I would say conceptual, because my best work tends to be an amalgamation (how poncy!) of at least two completely different ideas/concepts that come together to create something “bigger than the sum of the parts”. I do put a lot of emphasis on craftsmanship and skill though, so I guess I’m a bit of both. I have done a few things which I guess are purely decorative, and I don’t get much enjoyment from that at all. I designed a tea towel with birds on it a few years ago, but I couldn’t help sneaking some 1920’s “communist agitator birds” into the mix. I guess I try to put some “friction” into everything I do as well.
How would you like your work to be used in the future?
I want to to create more books really. That’s the best way I can create something of true artistic value as an illustrator. It does not come easy to me though. It takes a lot of effort. Ideally I would only do commissions for interesting clients whose values I share. I did a job for a Welsh jeans company called Hiut Denim recently and it’s one of the most enjoyable illustration jobs I’ve ever done. Full freedom to do whatever I wanted with some short little texts written by passionate craftspeople.
I really like their ethos of just making a product really well, taking pride and not contributing to the unsustainable “throwaway” consumer culture we live in. Unfortunately only well-off people could afford a pair of their jeans though… But I do think a lot of things (clothes and chickens etc.) are too cheap. Someone pays the true price somewhere I guess… (www.hiutdenim.co.uk)
Why should an illustrator take on a rep or agent rather than represent him/ herself?
In theory, so that someone is actively promoting you, giving you time to focus on doing the actual work. He is better at negotiating better fees and deals with all the admin and business side of things. In theory…. Everyone just needs to find out what works for them though. It’s too many “known unknowns” at play to give general advice. People are so different.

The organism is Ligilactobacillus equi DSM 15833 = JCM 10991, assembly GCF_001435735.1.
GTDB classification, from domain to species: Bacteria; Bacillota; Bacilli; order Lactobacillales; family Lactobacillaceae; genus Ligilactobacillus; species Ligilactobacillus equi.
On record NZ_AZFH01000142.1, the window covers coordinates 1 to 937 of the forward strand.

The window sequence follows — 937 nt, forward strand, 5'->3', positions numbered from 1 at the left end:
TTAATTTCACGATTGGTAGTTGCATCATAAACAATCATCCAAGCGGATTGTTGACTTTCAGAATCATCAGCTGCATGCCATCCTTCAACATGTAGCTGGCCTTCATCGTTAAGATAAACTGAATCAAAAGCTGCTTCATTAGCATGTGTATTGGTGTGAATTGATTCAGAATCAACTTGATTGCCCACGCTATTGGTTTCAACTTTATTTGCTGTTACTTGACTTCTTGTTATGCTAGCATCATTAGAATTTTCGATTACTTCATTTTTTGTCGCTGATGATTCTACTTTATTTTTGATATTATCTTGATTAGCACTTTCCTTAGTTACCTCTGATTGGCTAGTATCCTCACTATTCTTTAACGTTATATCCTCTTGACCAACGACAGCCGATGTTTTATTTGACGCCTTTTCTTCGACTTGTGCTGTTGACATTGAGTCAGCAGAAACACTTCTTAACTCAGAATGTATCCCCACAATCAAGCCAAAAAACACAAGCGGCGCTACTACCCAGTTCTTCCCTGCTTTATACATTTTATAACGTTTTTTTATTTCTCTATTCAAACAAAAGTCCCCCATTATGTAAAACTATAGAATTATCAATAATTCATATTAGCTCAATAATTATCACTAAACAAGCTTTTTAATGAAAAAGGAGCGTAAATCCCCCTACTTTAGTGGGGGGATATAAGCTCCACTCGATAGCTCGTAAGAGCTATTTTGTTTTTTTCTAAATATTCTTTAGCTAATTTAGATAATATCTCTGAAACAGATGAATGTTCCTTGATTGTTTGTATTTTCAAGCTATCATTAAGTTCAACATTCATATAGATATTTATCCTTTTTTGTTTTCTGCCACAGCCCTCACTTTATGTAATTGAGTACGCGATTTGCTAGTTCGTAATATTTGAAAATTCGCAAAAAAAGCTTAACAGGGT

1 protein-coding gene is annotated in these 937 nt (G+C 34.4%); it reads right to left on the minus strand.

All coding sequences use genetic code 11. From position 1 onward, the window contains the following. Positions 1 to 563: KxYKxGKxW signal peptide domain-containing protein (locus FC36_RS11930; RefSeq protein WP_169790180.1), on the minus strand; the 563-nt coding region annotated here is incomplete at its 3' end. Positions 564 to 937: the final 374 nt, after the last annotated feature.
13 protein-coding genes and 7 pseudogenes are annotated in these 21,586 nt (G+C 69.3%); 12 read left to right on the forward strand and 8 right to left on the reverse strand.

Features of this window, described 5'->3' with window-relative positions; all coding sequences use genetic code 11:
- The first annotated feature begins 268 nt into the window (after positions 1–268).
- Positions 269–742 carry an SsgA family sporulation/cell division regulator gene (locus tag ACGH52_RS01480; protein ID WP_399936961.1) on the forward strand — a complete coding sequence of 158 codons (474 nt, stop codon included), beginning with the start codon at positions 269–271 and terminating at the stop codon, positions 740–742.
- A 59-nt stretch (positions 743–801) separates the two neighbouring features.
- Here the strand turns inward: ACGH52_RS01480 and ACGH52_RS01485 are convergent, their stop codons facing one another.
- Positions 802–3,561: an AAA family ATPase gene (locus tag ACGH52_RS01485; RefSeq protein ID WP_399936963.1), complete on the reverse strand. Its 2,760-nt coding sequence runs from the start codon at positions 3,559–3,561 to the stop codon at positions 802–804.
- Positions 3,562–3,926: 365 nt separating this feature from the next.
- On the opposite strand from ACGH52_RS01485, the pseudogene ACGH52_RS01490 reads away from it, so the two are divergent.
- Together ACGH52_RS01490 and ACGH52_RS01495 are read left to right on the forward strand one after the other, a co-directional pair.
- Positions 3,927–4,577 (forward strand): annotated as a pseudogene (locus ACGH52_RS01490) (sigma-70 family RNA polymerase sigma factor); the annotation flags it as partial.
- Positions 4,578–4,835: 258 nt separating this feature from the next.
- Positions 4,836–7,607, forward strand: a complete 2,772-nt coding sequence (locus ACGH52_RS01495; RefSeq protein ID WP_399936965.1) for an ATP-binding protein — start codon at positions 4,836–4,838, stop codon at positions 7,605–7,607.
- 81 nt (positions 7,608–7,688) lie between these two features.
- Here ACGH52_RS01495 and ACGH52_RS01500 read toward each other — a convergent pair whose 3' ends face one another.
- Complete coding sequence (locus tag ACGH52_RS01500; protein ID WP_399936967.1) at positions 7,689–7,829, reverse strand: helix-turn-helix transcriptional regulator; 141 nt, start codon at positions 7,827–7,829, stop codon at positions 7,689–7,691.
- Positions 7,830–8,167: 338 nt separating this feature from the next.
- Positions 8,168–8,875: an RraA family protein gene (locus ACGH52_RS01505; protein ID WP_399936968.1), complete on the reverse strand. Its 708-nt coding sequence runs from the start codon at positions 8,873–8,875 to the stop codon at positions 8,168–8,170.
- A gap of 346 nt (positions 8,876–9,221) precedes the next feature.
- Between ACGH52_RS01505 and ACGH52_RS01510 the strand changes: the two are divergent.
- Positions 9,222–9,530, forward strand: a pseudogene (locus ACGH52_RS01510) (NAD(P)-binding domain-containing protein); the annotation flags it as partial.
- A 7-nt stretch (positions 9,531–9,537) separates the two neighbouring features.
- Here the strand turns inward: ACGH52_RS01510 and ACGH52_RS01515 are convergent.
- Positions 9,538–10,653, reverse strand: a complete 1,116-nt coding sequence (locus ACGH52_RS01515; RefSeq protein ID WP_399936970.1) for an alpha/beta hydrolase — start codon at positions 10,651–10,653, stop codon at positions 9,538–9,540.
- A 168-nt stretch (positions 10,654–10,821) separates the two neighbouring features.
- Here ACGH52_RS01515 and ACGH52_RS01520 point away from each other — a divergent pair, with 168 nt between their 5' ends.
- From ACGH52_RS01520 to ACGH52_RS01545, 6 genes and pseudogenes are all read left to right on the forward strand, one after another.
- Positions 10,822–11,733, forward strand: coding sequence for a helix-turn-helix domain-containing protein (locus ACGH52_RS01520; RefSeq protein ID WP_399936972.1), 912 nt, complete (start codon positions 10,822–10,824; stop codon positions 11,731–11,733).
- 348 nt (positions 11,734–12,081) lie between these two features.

What can illustrators do to make the experience positive for an art director?
I think my teacher once said that the illustrator’s job is to make the art director look good. Remember, the art director has entrusted you to do the job over all the other illustrators in the world, maybe even fought a small battle to convince the client that you’re the right artist, so you got to appreciate that. Good communication is key. Good timekeeping. Take pride in what you do, but be flexible about doing changes etc. (within reason). Try and see things from their perspective. Let them know as soon as possible if you think you need a little extra time, but always deliver on the agreed time. Basically, just do the job as good as you can. Advice to art directors: Say thanks! It takes 5 seconds, but really means a lot to the illustrator.
What advice would you give to illustrators?
Basically. You’re going to spend your life squeezing ideas out of your brain, so the more you put back in the better. All your life experiences; all the films you’ve seen, people you’ve met, conversations you’ve had..etc, are just lying dormant in your unconsciousness, waiting for a chance to bubble to the surface as part of an idea. So yes. Travel and experience things! Also…Get away from the computer regularly. Make things with your hands. Experiment! Try to find inspiration from other places than illustration blogs. Go to the Natural History Museum and look at the mineral collection. (It’s incredible. )
It takes time to develop a personal “voice” , and it’s an ongoing process…I’m still trying to work out what the hell I’m doing.